Friday, November 10, 2006

Communication: Responding to a Negative Message

How do you respond to a negative message from someone? Where do you go with your thoughts and words when someone labels you with a negative adjective (i.e., self-centered, pessimistic, irritating) disagrees with your opinion, or honks at you while you are driving your car.

In Dr. Rosenberg’s book, Nonviolent Communication, he discusses the four ways we can respond to a negative statement from another. We can blame ourselves (“Yes, you are probably right.” or “Oh my, what could I have done wrong!”). We can blame the other person. (“How dare you say that!”). We can sense our own needs and feelings (“I feel hurt when you say that to me.”). Or we can sense the other person’s needs and feelings. (“Wow, you sound irritated!”)

I brought this idea up on one of the teleclasses and asked everyone where they fell in the range of responses. All of us agreed that we were currently or had been in the past, in the first two choices, blaming ourselves or blaming the other person. A few participants also realized that they had shifted from there and we discussed how they did it.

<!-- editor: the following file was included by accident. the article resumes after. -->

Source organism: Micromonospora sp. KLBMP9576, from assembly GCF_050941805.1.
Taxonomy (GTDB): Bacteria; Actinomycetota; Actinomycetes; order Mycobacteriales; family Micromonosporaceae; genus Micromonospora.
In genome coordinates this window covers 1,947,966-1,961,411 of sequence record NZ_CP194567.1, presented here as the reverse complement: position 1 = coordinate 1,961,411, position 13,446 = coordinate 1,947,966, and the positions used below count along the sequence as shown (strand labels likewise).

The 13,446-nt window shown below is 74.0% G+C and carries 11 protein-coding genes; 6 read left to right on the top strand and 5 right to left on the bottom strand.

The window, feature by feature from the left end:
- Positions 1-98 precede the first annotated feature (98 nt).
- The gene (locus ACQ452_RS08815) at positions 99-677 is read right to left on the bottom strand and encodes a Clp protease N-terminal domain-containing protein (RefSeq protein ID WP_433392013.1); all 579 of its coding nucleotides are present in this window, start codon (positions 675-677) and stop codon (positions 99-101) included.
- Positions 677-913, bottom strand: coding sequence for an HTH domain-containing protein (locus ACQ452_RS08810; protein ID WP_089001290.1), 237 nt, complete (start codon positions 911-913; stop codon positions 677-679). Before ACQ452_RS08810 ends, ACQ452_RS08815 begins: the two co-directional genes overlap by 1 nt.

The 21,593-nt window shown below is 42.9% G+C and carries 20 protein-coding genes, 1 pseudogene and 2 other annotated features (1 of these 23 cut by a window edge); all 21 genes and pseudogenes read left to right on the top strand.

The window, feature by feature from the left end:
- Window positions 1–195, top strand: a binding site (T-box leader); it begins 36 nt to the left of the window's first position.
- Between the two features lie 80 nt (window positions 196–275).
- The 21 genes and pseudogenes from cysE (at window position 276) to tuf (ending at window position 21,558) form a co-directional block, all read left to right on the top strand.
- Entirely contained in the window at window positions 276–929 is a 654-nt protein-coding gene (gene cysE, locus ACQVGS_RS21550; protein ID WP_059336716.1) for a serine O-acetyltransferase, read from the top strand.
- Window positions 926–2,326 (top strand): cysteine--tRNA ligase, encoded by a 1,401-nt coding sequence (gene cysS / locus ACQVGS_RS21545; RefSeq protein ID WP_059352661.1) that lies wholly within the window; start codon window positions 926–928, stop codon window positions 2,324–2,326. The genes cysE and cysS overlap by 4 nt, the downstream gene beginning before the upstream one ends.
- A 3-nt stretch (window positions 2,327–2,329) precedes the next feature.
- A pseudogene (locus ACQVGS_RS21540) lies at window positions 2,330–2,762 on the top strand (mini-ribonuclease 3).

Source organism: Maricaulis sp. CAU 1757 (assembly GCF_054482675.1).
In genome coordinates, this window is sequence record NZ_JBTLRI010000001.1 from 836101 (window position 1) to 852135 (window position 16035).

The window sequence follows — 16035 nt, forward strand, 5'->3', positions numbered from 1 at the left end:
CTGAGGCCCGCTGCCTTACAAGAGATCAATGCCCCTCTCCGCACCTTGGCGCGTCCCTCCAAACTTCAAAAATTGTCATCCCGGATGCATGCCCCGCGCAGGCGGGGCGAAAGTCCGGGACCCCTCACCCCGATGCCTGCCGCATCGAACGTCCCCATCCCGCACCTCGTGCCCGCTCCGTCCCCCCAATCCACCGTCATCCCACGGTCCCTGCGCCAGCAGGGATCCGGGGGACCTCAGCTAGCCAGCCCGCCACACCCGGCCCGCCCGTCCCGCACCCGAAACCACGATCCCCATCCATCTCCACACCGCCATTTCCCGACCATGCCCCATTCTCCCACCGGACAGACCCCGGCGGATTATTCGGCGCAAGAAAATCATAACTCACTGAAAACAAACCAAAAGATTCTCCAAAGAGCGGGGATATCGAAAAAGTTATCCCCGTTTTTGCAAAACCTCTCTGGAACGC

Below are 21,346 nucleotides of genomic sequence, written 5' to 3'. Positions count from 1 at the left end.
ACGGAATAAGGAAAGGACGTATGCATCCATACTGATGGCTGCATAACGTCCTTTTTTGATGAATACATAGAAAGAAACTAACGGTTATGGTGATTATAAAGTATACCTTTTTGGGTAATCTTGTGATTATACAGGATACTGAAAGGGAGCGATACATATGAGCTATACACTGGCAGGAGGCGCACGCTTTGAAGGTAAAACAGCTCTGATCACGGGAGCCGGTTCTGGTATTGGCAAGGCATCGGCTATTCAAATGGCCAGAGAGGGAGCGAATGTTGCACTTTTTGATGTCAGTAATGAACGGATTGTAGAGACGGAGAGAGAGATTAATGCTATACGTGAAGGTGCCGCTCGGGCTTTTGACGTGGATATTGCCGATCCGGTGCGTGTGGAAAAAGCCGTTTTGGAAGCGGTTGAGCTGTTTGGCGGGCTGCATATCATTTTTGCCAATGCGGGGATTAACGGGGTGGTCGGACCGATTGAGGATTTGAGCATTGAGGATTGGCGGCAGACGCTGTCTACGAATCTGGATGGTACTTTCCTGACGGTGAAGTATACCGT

One person told of how she had gained perspective in situations. She had risen in the building of consciousness through the work of this year and other awareness work she is doing so she is now able to understand situations from a higher level. She is now aware that both parties have responsibility and both parties have needs and feelings that are probably going unvoiced. She is rising above the details of the moment, the actual words, and getting to the foundation. Although she did admit she is still miles from being able to help the other person get the root of their feelings and is still working on getting through her own.

Another person commented that she was now beginning to understand that she has needs that she doesn’t express openly and that is her responsibility in any conversation if she wants those needs to be met. With that understanding came the realization that others have unspoken needs as well; needs that they are not voicing as well that are behind their words. That idea has allowed her to gain a higher perspective too.

Finally, one participant found that now that she is finally comfortable with taking responsibility for herself and her actions, she wants to give others space to do the same for themselves.

Where do you fall in the range of responses?